Under Hyman’s tenure, the Carolina Stadium state-of-the-art baseball facility opened in the spring of 2009; the Dodie Anderson Academic Enrichment Center opened in February 2010; followed closely by an adjacent parking garage and tennis center. The Rice Athletics Center coaches’ support building opened in June 2012. In addition, the athletic training room, locker room, coaches’ locker room, players’ lounge and entryway at Williams-Brice Stadium have all received major upgrades. Men’s and women’s basketball locker rooms were renovated along with the coaches’ offices. Major suite renovations took place at Williams-Brice following the successful addition of the Champion Club suites. Upon Hyman’s arrival the stadium was dressed up with graphics and recognition of record-holding players. In addition, 2012 saw the Farmers’ Market converted into a football parking lot and tailgate area for the fans, while a new state-of-the-art video board was added to enhance the stadium’s atmosphere. Renovations also began at the softball and track facilities.

Off the field, South Carolina student-athletes combined to surpass the 3.0 grade point average plateau for 11 consecutive semesters and were regularly among the leaders in the SEC Academic Honor Roll. Gamecock student-athletes concluded the 2011-12 academic year posting their highest departmental grade point average. The GPA for the fall semester (3.202) was the highest ever and the GPA for the spring semester (3.196) was the second highest. In addition, South Carolina’s APR scores continually improved under Hyman’s watch, with all 19 of the university’s countable sports posting a multi-year score of 950 or better in the latest report.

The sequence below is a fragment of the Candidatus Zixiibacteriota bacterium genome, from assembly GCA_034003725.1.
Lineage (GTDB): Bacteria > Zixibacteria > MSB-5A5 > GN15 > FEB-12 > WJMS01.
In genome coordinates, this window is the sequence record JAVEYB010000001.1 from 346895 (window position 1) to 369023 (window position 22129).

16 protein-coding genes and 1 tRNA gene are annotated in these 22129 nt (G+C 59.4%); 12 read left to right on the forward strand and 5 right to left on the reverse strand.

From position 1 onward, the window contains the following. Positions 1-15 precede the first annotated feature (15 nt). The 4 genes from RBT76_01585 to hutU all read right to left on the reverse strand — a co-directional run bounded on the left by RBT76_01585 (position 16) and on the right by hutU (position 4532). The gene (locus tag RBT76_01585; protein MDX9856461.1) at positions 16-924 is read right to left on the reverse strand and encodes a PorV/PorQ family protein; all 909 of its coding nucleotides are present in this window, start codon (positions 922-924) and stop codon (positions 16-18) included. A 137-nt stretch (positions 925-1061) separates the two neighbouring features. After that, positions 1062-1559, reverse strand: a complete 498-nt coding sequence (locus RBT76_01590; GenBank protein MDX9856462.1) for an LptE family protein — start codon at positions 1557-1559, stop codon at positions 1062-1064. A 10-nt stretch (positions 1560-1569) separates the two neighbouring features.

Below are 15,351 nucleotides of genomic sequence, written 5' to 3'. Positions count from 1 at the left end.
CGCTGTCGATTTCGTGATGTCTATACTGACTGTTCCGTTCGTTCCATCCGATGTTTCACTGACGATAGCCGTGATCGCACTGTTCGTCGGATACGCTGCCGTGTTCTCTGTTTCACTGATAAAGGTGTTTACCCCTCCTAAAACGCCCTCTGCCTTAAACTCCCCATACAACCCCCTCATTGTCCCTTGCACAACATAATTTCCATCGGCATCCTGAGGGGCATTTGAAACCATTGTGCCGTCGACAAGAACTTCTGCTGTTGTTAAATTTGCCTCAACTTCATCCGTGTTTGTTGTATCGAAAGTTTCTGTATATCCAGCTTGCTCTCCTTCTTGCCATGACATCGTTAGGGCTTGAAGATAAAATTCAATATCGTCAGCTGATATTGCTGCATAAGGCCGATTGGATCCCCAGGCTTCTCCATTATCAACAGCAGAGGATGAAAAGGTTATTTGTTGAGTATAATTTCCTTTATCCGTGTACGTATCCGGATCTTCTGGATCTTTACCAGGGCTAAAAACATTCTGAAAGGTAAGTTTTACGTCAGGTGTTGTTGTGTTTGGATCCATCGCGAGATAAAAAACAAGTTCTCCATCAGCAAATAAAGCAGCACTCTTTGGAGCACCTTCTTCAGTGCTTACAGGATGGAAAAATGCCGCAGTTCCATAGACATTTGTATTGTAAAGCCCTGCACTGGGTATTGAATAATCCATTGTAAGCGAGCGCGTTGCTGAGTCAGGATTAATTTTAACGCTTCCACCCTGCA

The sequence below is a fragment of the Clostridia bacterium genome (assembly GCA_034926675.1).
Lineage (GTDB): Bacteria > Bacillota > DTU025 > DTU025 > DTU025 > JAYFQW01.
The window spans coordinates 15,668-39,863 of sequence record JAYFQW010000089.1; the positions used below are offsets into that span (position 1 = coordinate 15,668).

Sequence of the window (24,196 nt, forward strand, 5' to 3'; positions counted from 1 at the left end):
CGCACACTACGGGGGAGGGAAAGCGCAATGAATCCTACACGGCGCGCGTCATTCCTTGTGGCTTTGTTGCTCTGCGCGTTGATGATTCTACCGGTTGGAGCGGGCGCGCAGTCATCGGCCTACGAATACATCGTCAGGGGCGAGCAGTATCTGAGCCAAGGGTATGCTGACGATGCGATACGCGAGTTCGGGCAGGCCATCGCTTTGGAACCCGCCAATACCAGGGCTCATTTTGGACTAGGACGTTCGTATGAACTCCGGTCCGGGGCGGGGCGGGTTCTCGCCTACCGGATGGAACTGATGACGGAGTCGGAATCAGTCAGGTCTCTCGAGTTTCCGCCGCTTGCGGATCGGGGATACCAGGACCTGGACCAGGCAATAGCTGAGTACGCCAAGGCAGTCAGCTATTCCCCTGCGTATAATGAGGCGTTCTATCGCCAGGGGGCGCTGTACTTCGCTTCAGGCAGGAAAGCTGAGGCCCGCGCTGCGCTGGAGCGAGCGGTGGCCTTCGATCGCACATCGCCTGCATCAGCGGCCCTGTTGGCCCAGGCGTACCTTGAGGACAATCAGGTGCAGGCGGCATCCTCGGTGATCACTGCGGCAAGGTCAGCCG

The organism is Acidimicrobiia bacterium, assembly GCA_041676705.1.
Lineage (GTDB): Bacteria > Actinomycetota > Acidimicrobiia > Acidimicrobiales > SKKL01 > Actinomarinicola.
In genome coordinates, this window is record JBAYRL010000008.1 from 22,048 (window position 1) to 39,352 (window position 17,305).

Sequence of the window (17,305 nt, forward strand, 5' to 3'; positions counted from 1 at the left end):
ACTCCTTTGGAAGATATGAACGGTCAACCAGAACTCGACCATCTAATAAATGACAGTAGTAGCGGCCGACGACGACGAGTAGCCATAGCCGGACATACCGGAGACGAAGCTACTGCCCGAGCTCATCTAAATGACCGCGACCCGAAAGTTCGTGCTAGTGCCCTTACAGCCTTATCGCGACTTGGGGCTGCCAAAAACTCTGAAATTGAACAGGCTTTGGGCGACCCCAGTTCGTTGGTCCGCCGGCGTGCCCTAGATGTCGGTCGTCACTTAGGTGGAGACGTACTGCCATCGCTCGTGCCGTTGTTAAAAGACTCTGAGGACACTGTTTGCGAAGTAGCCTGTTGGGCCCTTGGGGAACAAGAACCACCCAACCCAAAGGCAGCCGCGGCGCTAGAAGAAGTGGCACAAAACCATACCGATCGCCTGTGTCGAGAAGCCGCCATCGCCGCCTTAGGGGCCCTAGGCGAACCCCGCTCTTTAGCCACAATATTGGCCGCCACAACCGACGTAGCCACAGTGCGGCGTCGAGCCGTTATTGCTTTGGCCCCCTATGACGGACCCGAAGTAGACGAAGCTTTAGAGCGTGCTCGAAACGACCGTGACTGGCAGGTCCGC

Hyman went to South Carolina from TCU, where he served as the athletics director from 1998-2005. Under his direction, TCU reached new heights across the board, from number of conference wins, NCAA tournament appearances, bowl appearances, national rankings and academic success to having a Heisman Trophy finalist, LaDainian Tomlinson. As TCU’s athletics director, Hyman worked diligently to improve athletic facilities. He directed a three-phase building plan that completely renovated the athletic department’s facilities and provided the foundation for the recent Frogs’ successes.